- Food marketers are commercializing online communities by aggressively moving into MySpace and other social networking sites. One technique is to create "branded profiles" that invite children and teens to become "friends" with popular spokescharacters. "Welcome to the King's Court," beckons the Burger King MySpace profile. "The virtual home of the Burger King. He's giving away free episodes of the Fox shows '24,' 'Pinks,' and 'First Friend.'"
- Wendy's placed several "commercials masquerading as videos" on YouTube, specifically designed to attract "young consumers." In one viral video, "Molly Grows Up" — which generated more than 300,000 views &emdash; a young girl is shown ordering "her first 99-cent Junior Bacon cheeseburger and Frosty."
- The Mars candy company enlisted the musical group Black Eyed Peas to make a series of "webisodes" called "Instant Def," in order to promote Snickers bars to teens, an example of brand-saturated environments that weave products seamlessly into interactive entertainment content.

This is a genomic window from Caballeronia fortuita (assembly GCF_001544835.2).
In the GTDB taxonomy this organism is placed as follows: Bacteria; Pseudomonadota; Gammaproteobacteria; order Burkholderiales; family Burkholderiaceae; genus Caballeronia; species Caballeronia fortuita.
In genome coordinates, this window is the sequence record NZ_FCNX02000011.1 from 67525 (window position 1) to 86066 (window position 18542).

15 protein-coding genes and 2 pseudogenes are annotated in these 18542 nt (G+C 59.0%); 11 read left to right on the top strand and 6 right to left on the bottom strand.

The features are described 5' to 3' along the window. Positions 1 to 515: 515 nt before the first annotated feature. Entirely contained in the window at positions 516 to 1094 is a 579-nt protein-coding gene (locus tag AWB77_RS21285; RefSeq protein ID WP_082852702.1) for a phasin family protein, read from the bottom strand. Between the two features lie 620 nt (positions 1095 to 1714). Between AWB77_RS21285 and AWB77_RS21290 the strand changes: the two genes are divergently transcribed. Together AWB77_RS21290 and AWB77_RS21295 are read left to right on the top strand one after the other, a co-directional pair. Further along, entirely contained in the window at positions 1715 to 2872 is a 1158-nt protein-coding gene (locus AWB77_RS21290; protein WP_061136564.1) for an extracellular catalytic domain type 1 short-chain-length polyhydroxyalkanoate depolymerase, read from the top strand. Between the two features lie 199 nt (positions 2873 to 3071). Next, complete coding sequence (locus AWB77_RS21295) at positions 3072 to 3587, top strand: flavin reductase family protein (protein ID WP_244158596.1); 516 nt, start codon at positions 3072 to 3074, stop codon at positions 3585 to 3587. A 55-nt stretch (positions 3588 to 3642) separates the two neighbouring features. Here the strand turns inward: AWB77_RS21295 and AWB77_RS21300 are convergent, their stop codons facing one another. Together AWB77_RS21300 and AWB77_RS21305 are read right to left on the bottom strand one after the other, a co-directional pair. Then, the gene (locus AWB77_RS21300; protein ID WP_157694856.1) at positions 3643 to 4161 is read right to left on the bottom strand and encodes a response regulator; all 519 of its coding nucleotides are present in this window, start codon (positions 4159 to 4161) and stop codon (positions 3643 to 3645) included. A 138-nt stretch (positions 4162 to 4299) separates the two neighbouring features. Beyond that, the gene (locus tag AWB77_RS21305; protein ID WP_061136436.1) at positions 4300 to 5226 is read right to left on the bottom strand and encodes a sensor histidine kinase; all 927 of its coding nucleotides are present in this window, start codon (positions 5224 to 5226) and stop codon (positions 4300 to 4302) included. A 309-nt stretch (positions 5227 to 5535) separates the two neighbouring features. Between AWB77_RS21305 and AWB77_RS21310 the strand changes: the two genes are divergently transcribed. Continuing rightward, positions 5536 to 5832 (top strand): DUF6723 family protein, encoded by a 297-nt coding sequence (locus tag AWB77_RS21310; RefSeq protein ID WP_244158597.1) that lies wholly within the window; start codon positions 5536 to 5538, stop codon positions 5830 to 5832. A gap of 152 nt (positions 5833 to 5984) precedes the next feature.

"Digital technologies are fundamentally transforming how food and beverage companies do business with children and adolescents in the twenty-first century," explained American University professor and report co-author Kathryn Montgomery, Ph.D. "We urge the Federal Trade Commission to include the full range of new media strategies identified in this report in its investigation of contemporary food marketing practices." Added Jeff Chester, executive director of the Center for Digital Democracy (CDD) and the report's other co-author: "As this digital marketing system moves swiftly into place, we have a relatively brief period to establish policies and marketing standards that could help prevent today's young people — and future generations — from suffering the serious health consequences of poor nutrition."